Friday, November 21, 2014

Custom Java Metrics in Eclipse

Recently, a relative inquired if I could provide a tool to calculate custom metrics for java code, so I began search and found an old, but open source plugin for eclipse that does just exactly that- calculate metrics without doing any fluffy stuff.
I took its source code and provided it on github.

I had to do minor changes to make it working quickly, which was to use only the metrics table prospective and hide the views not in use.

Here, the metrics need to be provided with 2 essential things:
  1. The name of metric in the plugin.xml file (which is read by the plugin in the list of metrics to calculate)
  2. Name of the calculator file, which contains the logic used in calculating a specific metric value

The required custom metrics were outlined in a paper that discussed about quality of object oriented design and was academic in nature, so the nature of metrics created is quite simple.

For instance, the metric 'Inheritance Ratio' took the form of following tag in plugin.xml

    name="Inheritance Ratio"

and also mapped its logic via the calculator tag:
    name="Inheritance Ratio"

Next, there is need of simply creating this calculator file and overriding the calculate method. Another thing is to create constants like INHR (in this example) by which the metric and its calculator may communicate during runtime.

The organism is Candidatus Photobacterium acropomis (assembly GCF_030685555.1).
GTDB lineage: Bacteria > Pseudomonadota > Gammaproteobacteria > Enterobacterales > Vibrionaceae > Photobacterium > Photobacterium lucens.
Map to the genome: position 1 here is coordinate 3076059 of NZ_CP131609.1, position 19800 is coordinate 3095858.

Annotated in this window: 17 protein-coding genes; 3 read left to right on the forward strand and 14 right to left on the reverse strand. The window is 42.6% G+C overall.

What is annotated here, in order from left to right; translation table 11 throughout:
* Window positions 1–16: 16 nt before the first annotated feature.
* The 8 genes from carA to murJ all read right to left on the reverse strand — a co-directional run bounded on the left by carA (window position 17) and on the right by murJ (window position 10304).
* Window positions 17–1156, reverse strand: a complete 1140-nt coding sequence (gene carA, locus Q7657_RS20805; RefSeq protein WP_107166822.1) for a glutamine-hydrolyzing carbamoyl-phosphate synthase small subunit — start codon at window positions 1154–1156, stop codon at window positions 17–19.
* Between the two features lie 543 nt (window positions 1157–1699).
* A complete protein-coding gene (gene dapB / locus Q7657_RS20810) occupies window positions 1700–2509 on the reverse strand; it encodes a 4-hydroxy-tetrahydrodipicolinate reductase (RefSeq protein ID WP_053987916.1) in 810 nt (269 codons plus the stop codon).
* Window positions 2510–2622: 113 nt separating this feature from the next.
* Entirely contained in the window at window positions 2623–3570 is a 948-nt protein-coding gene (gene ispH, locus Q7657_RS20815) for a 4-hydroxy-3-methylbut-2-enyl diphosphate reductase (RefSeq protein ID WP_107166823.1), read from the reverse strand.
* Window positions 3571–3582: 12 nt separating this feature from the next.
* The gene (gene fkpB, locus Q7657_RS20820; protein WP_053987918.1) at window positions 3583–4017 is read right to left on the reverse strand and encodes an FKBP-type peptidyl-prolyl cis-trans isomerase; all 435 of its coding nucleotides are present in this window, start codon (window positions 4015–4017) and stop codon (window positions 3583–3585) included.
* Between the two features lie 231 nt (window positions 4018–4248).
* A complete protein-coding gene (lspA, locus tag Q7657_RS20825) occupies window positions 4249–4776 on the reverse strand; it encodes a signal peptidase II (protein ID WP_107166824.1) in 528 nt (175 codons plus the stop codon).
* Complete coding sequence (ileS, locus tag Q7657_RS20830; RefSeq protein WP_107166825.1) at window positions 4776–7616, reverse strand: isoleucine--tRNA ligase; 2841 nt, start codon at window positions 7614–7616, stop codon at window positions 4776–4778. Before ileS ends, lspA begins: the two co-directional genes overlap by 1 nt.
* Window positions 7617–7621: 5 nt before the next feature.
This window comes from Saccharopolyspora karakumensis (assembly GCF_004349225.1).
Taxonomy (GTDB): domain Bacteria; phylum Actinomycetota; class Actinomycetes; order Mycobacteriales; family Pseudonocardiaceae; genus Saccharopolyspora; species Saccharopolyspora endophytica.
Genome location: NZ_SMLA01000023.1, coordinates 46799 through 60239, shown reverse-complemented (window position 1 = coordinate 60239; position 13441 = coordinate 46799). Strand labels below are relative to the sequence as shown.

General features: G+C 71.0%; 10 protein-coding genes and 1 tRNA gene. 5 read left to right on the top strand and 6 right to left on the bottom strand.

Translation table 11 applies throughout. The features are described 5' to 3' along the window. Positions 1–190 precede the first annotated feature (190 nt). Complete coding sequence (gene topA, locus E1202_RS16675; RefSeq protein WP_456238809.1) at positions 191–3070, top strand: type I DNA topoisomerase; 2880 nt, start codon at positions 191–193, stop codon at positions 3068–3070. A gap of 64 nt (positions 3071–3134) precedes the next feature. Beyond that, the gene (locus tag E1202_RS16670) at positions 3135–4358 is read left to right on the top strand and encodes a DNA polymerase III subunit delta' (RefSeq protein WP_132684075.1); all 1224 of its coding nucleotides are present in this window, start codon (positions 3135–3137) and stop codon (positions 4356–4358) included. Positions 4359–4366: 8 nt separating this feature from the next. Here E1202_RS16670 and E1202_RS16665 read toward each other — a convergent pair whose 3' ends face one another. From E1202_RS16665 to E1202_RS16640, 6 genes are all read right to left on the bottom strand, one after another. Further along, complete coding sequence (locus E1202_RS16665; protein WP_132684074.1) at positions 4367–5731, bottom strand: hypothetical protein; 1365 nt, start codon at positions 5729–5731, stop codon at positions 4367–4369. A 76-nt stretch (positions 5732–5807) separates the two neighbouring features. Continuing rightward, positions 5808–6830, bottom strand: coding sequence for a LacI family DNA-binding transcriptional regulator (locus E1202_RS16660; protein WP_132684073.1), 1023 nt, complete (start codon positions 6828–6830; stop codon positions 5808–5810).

So, by piggybacking on this application, I was easily able to provide the metrics tool without worrying anything about the UI and source code management. I plan to finish this quickly and then improve it as per suggestions, which are always welcome!

Tuesday, November 11, 2014

Book Review: High Performance Python

High Performance Python by Micha Gorelick and Ian Ozsvald

To a causal user of python, this book might not seem interesting or handful, but if one is working on an application that desires the maximum effeciency out of computer, no matter how the code is structured, there is a need to go deeper and find out how the code actually works and this starts from knowing how to best write the code that ensures minimum of cpu cycles and ram.
The book starts with an overview of the various data structures and libraries that python offers as well as detailing the internal structure of various computer architecture. It then moves on to profiling and detecting bottlenecks both via memory and cpu cycles. In sucessive chapters, this is further explained as different forms of data structures are discussed. Similarly the performance gains provided by third party libraries like NumPy are discussed in detail, which is a learning experience. The chapter on compilers is also informative - the benefits of compilation depending upon which compiler is chosen. Important concepts like concurrency and multiprocessing are discussed in detail for the I/O and CPU bound problems.
Overall this is a book that you would like to keep in handy as a reference while designing a performant architecture or improving a python based application's response time. For me, this was an eye opener and a reckoner for improving the designg and effeciency of a python application and many concepts were beyond me at times, but I hope to learn more about python internals and this is a book that I will visit in future - to confirm my findings and keep on learning deeper concepts.
Disclaimer: I have been provided a free copy of this book by OReilly under their Blogger review program.